But beyond more representation, we also need fewer stereotypes. If a girl wanted to watch the FIFA Women’s World Cup this summer – the most popular in history –, she would have seen on TVR, Romania’s national television station, a promotion clip that said, in a male voice of course, that “it’s not just boys who are having fun, girls are at the World Cup”. On the screen, she would have seen women’s legs in red shoes sticking a pointy heel into a football ball, followed by the same booming male voice saying: “More goals, finer ankles”. (Centrul FILIA, a local NGO, filed a complaint over the clip to the National Audiovisual Council, but the board ruled it had not breached audio-visual law.)

If a girl were to pick up a sports newspaper on any given day, she would see 42 photos of male athletes and just eight of women, including a bikini-clad star and one of Lionel Messi feeling up his wife in a nightclub. She would read an article titled Women, on stadiums or in the kitchen?, where she would learn that “none of us think football is the most fortunate form of manifestation of women’s skills”. On TV she would see news stories about the sexy and fast girl chased by all the boys on the track or about the sexy and mean referee who puts men football players in their place, and on sports websites she would read about where the sexiest handball players spent their vacations; yes, sexy is a word used very often in media coverage of women’s sports.

Besides getting little media coverage, when they are being covered, women athletes are often portrayed in ways that minimize their athleticism and highlight their femininity, sexuality and physical beauty, says Nicole LaVoi, an American professor of sport psychology and sport sociology who studies gender equality. And this “tells us it’s more important what you look like than what you can do. Sexualized images of girls and women do little to increase interest in or respect for women’s sports. (…) Sexualized images of girls and women tell young men and boys that female bodies are objects of sexual desire, to be consumed rather than to be honored and respected.”

This type of media coverage occurs even though in recent years Romania’s biggest successes in sports were brought by women in sports like handball, tennis, fencing, table tennis or rowing. And yet we see them too rarely and we give them too little depth when they deserve much more. As do the hundreds of young girls who dream of following in their footsteps and who need to see that it’s worth it, especially since in Romania success is too often due to individual effort (including financially) and not to a strong system in place.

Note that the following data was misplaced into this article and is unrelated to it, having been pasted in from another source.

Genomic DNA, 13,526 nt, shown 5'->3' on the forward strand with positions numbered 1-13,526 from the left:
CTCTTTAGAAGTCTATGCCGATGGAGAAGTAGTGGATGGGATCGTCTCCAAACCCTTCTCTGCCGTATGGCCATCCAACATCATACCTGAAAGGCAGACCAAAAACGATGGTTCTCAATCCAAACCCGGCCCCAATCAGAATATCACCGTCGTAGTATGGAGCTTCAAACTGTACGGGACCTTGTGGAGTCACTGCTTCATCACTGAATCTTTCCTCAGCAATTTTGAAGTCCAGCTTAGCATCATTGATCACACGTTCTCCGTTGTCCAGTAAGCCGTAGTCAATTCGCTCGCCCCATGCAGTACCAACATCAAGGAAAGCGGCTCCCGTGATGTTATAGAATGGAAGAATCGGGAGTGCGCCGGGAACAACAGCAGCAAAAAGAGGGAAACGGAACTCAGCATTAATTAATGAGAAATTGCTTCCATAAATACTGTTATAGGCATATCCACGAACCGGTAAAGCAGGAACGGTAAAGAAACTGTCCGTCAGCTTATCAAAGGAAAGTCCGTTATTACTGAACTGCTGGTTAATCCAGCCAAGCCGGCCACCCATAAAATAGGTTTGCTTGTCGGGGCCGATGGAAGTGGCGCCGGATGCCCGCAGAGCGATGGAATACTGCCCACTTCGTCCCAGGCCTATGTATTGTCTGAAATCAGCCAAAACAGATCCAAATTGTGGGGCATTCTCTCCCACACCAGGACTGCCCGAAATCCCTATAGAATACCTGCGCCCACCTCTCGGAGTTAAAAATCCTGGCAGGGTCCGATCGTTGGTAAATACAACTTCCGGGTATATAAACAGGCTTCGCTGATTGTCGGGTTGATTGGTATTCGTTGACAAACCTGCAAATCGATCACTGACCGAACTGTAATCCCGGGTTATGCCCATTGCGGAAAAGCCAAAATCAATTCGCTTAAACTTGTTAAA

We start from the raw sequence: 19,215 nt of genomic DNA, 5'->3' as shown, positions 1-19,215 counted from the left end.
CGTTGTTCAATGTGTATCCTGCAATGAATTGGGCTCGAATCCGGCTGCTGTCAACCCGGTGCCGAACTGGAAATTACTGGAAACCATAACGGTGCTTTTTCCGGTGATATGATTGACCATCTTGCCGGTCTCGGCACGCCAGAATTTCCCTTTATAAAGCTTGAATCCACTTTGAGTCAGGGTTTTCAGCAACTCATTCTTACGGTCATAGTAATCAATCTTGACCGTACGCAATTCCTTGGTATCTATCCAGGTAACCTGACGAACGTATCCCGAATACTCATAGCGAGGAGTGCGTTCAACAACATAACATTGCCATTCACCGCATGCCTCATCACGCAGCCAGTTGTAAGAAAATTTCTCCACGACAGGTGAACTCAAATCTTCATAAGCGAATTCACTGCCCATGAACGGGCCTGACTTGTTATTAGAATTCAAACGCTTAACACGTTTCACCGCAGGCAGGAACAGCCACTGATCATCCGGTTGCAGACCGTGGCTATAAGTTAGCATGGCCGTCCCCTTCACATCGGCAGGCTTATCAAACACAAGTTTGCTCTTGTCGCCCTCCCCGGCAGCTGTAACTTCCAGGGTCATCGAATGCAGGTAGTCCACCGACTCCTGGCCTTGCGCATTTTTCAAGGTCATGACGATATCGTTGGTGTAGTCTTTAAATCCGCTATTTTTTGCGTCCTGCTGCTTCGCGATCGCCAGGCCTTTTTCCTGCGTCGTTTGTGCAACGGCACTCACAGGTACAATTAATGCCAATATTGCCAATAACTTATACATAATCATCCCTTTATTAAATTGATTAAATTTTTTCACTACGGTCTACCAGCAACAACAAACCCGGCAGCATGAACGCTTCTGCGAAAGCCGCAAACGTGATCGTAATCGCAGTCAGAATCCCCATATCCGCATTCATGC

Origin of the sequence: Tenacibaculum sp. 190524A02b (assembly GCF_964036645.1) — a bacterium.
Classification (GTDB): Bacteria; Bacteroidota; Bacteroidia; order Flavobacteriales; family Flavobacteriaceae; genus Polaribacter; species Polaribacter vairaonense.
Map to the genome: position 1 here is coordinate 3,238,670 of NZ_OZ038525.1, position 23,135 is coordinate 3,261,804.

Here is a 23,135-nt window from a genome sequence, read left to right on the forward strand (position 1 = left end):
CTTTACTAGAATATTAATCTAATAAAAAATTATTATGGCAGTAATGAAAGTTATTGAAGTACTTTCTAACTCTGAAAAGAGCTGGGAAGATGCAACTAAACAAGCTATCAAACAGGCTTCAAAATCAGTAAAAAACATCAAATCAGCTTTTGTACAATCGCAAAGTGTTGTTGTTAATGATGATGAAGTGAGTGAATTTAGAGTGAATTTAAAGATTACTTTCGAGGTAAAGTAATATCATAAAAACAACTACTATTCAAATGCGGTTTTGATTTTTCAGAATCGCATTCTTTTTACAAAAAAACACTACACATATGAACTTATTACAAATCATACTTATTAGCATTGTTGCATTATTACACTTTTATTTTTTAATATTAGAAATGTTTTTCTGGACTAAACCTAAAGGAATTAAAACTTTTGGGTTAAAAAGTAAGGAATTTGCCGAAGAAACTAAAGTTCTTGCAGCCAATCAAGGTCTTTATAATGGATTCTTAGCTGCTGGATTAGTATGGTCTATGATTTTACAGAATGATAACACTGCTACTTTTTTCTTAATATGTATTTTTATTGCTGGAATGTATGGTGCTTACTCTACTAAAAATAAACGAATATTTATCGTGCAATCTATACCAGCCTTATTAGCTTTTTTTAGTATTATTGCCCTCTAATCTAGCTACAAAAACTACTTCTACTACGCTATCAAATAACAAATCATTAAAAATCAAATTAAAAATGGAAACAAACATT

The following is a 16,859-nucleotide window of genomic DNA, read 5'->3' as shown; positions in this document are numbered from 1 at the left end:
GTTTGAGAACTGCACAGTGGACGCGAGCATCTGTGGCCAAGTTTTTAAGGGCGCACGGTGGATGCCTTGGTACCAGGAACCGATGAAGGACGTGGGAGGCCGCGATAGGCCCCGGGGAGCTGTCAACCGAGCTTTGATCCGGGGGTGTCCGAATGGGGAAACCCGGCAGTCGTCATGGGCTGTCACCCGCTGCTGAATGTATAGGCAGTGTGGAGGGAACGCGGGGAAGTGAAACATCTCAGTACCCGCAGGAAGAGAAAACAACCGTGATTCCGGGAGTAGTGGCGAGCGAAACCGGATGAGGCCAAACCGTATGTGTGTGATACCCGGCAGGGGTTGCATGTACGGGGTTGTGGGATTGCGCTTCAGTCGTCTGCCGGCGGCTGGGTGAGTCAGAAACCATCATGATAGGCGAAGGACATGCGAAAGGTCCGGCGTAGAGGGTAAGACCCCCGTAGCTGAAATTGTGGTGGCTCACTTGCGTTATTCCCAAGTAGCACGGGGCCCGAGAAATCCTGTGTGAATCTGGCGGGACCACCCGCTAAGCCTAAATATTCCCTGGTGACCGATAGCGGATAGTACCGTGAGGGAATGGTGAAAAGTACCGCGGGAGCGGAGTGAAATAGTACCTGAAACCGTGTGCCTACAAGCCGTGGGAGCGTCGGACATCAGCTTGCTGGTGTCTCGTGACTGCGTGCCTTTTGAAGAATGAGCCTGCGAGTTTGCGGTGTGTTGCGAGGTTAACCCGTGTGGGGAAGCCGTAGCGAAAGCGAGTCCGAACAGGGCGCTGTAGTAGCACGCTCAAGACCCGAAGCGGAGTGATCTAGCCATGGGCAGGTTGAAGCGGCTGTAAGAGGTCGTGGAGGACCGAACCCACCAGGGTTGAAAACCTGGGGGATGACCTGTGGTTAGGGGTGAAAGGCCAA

It’s important to view women’s sports – and the presence of women, in general, in traditionally male-dominated environments – as normal, not as some rarity, an exception, something exotic or amusing.

Even if not everything that’s written about them is in those terms, Cristina Neagu, the only handball player named World Player of the Year four times (a record in men’s handball as well) deserves more than stories about how she has her eyes on boys (because she said in an interview that she watches men’s handball), or where she is compared to Messi or Ronaldo. Simona Halep, Romania’s biggest tennis player, deserves more than articles about the breast reduction surgery she had when she was 18, or about her boyfriend and when she plans to get married, although she has asked the press for more discretion and respect for her privacy. Former Olympic champion Nadia Comăneci, who radically changed the world of gymnastics, deserves more than a headline like “Perfect 10 in a bikini”. Any woman athlete who fights to win a match deserves more than photos of her bare breasts and headlines like “Accidental striptease, player’s breasts exposed”.

These are newspapers for a male audience, I’ve been told, and that is unfair not just because it excludes us, as women who love sports, but because it normalizes a wrong way of thinking and of talking about women. Because it’s not just about women athletes, but about the message we’re sending women – and men – about women’s place in society. It’s about raising strong, brave and confident girls in an unsafe world, where sports could be such a wonderful tool to teach them confidence, self-esteem, self-defense techniques and leadership skills. Ninety-six percent of women in top management positions played sports as teenagers, according to a 2013 study by Ernst&Young, and many said it has helped them in their careers. “[Sports] has taught me to see the limitations that girls place on themselves as false and that the stories we often tell ourselves of what we’re capable of aren’t necessarily true,” said Alison Glock, an award-winning American journalist and writer. “When you play sports, you transcend those self-imposed limitations.”

But if we exclude them, with direct or subtler messages, if we show them that their looks are all that matters, if we portray women athletes as sex-bombs or assign value to them only in their roles as girlfriends, wives or mothers (while men are athletic, strong, fast and competitive), if they hear adults in the school yard or in parks telling their boys that they “run like a girl” when they want to embarrass them, we’re essentially telling them sports is not for them. And if we consider the fact that the number of girls quitting sports before the age of 14 is double compared to that of boys, according to the Women’s Sports Foundation, or that Romania ranks at the tail end among EU countries in terms of mass sports participation, maybe we wouldn’t laugh it off.

For this message to change, we need more representation and more women role models because they can help society take a step forward in its understanding of gender roles and the concepts of femininity and masculinity. Women role models matter, said Nicole LaVoi, author of a book about the low number of women coaches. “They matter to girls, and they matter to boys, because who and what you see tells you what’s relevant, valued and important. And what is not.”

That’s why the stories we tell matter. That’s why how we talk to and how we treat women athletes matters – on the court, in press conference rooms, in interviews –, what headlines we write, what we click on or how we react to a so-called joke. It’s important to view women’s sports – and the presence of women, in general, in traditionally male-dominated environments – as normal, not as some rarity, an exception, something exotic or amusing.